When you’ve lost a loved one to the NKT

Many people have had their relationships with loved ones affected by their involvement with a cultic group. Some members personalities can appear changed within days of recruitment. Some cut off contact with outsiders or non-believers altogether. Some family members and friends give up making contact with their loved one when it is not reciprocated.

The NKT teach their followers that non practitioners are full of ‘delusions’ and have ‘ordinary minds’. The teachings recommend that practitioners limit time with people who cause their own ‘delusions’ to increase, as this will make it harder for them to achieve enlightenment. They are told that achieving enlightenment is the meaning of their life and that ‘worldly’ activities are meaningless.

I remember thinking that I might have lost you for good. You were distant and it was difficult to connect with you. The way you were talking about spending most of your time there worried me, and it seemed like there was nothing I could say to change that, so I stopped trying.’

A friend of mine, reflecting on what it was like to lose me to the NKT for 18 months

What not to say

Things that are unhelpful to say (as they tend to make people feel attacked and defensive) include:

  • You’re in a cult
  • You’re brainwashed
  • I would have known better
  • I wouldn’t have got drawn in/stayed that long
  • What did you expect?
  • How did you not see the warning signs?

When in a state of fervor with Kelsang Gyatso and his teachings, people become hypersensitive to any criticism of the group and it’s practices. Cult members have rarely read about thought reform and do not know that they are being deceived. They usually haven’t read other Buddhist texts and don’t know that they are reading a highly sectarian form of Buddhism (although many Buddhist groups have cultic aspects).

Most professionals who have worked with ex members state that the member must be allowed to reach their own ‘aha’ moment and this can never be through force. You can ask them open ended curious questions about their involvement, how they feel and their well-being. However trying to warn the member about the group is sadly very rarely effective, in the same way that warning someone about an abusive partner does not work. For more information on ‘unhelpful help’ click here.

What to do then?

  • Talk to the person about positive memories, experiences, shared interests
  • Keep the lines of communication open, you never know when the person could start to experience doubts, leave or get kicked out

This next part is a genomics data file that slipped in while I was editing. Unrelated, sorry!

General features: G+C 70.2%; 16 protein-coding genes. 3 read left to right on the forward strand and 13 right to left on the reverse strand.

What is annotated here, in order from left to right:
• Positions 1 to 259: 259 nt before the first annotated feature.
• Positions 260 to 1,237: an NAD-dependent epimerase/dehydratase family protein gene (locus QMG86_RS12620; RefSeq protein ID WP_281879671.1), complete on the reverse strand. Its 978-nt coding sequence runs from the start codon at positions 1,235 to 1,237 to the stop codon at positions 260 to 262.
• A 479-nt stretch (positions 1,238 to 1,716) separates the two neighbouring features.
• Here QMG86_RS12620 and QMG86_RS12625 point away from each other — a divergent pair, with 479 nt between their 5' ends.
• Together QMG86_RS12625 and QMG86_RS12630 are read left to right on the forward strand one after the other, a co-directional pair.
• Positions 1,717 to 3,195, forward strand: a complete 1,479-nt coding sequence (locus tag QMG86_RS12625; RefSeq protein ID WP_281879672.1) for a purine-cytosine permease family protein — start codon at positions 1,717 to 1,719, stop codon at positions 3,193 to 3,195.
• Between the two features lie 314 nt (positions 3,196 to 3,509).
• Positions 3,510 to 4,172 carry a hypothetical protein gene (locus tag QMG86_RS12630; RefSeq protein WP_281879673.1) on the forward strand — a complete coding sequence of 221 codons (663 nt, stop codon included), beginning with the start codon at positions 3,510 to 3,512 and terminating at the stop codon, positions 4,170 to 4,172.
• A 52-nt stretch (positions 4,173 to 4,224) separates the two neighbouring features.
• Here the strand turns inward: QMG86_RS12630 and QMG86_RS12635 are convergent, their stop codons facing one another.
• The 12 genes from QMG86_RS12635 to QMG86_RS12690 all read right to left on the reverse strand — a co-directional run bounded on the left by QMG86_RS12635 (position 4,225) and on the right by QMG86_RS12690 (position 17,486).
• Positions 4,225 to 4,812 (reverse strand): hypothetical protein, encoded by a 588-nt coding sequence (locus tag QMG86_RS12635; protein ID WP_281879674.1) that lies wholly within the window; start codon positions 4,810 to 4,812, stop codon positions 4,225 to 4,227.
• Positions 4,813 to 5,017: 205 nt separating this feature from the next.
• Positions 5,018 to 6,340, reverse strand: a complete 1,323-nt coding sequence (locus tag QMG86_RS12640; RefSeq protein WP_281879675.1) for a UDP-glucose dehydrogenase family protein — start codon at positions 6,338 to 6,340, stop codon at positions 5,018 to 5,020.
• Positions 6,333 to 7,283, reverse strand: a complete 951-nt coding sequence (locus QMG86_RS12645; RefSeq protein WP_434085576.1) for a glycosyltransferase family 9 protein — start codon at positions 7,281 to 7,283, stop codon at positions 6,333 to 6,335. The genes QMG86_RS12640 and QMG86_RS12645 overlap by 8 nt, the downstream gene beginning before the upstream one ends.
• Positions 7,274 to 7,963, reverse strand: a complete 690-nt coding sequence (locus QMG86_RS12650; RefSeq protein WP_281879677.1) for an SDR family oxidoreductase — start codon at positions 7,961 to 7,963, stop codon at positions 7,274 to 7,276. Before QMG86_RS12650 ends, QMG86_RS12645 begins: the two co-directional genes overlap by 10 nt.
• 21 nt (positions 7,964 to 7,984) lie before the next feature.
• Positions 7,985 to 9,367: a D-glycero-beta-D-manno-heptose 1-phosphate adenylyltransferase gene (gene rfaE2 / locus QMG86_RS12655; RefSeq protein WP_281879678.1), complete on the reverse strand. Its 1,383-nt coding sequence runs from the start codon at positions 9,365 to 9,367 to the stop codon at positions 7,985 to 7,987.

• Educate yourself on thought reform and coercive control
  • Try to be as non-judgemental as possible
  • If the person discloses what sounds like abuse, show empathy and validate their perception of the experience as abuse. They are likely to doubt their intuition and perception
  • If the person wishes to leave and you are able to support them in finding a safe space, this may help them feel more able to take this step
  • Be aware that according to Anders (2019b) ex-members of so called ‘Buddhist’ groups often report that they needed immediate help upon leaving. Many survivors report suicidality shortly before or after leaving and are at risk of homelessness due to economic abuse and exploitation
  • You could talk about the mechanisms other similar groups use to deceive and control people, without directly criticising the NKT. Cults operate in surprisingly similar ways and many ex members report that learning about other groups helped them to accept their group is in fact a cult
  • Using the word ‘recruited’ instead of ‘joined’ can be less shaming

For The Open Minds Foundation’s advice on helping a loved one leave an abusive situation click here.

A relevant video discussion between former Scientologist Chris Shelton and Christian Szurko (spiritual abuse recovery specialist) is below.

A relevant video by Jon Atack, ex-scientologist is below:

If your loved one continues to stay involved you may benefit from counselling as losing a loved one in this way is like a bereavement. Talking to others with similar experiences can be helpful. Self-care is also crucial.

ICSA provide information for family members here. A handbook and further information on coping can be downloaded on the page.

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